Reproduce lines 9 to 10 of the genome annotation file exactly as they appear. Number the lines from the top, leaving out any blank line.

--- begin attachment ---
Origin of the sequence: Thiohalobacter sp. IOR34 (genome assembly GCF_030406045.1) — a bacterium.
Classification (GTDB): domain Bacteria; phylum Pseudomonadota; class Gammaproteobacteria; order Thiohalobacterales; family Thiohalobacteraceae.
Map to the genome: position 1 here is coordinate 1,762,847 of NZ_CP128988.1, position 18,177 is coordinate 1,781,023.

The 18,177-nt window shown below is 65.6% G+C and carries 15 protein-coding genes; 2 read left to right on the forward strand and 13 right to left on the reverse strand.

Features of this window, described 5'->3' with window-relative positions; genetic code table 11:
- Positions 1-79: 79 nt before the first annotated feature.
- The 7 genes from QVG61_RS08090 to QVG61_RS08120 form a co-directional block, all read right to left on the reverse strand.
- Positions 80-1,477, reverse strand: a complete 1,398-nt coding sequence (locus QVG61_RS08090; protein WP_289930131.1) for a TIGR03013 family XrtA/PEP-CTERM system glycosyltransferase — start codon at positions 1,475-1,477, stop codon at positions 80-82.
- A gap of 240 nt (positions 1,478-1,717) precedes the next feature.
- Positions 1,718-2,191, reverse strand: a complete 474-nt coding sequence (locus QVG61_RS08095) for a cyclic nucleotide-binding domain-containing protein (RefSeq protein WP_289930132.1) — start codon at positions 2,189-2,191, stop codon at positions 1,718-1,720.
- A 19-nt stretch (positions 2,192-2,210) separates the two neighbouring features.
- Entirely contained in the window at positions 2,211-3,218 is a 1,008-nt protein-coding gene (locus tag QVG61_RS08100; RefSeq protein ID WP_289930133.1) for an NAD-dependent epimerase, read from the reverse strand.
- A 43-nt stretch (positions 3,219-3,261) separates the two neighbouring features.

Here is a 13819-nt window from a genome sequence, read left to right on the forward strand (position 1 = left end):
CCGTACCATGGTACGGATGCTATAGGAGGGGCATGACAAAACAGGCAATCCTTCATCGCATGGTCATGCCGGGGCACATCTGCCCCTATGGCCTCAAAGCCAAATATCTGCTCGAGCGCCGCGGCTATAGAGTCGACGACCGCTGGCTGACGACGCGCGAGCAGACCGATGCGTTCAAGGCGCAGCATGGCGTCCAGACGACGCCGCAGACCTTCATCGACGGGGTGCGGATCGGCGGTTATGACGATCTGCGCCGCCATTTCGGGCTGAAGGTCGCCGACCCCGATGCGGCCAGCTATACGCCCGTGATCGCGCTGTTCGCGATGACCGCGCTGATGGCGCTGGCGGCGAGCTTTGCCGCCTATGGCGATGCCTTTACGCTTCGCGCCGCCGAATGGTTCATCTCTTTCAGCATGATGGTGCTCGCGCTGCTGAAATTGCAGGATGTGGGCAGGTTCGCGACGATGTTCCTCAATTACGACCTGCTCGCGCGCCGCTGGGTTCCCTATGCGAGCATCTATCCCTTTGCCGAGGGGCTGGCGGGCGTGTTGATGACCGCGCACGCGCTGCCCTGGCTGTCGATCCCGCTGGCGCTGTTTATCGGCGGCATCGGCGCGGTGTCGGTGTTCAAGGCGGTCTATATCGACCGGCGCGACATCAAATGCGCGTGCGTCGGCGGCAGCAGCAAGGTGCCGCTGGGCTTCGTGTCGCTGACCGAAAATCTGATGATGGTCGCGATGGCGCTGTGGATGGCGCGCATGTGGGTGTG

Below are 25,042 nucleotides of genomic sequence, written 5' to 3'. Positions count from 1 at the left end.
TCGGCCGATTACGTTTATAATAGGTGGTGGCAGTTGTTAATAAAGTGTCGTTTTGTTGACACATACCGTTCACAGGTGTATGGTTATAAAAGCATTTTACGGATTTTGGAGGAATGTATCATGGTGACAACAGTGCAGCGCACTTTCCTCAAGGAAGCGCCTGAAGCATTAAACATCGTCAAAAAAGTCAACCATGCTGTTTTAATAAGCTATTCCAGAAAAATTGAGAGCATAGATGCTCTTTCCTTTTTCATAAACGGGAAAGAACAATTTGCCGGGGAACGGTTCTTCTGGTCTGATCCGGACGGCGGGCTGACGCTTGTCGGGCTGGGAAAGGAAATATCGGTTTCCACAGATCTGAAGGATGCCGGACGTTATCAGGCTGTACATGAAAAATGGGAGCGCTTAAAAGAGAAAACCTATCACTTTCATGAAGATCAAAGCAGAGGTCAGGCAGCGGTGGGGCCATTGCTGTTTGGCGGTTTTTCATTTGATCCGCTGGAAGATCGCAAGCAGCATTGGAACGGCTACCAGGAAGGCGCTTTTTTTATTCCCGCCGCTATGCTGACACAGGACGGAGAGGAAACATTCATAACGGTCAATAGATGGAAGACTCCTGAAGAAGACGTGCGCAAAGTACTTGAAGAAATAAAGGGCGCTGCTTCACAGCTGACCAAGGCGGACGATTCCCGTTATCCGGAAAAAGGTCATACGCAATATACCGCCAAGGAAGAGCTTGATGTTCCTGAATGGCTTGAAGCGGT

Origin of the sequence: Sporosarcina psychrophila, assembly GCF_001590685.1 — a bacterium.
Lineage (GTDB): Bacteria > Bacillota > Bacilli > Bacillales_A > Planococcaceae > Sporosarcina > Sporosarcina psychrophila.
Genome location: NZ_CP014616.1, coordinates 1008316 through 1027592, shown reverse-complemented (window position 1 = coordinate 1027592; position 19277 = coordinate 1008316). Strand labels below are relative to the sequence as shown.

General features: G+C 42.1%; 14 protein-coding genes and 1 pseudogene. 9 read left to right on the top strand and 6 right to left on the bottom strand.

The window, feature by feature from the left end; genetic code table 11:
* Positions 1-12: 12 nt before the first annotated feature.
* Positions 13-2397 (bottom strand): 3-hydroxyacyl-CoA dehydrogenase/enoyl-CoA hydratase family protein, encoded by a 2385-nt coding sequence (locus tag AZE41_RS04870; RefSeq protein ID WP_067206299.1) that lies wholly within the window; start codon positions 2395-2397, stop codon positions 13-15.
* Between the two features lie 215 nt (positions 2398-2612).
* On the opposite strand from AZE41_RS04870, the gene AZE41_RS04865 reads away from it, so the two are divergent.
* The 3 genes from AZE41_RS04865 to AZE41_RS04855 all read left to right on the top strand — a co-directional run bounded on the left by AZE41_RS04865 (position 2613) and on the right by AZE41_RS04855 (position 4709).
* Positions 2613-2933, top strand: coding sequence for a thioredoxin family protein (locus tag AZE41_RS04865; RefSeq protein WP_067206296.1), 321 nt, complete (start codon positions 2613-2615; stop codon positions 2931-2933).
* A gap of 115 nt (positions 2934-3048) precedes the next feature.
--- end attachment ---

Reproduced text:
- A gap of 240 nt (positions 1,478-1,717) precedes the next feature.
- Positions 1,718-2,191, reverse strand: a complete 474-nt coding sequence (locus QVG61_RS08095) for a cyclic nucleotide-binding domain-containing protein (RefSeq protein WP_289930132.1) — start codon at positions 2,189-2,191, stop codon at positions 1,718-1,720.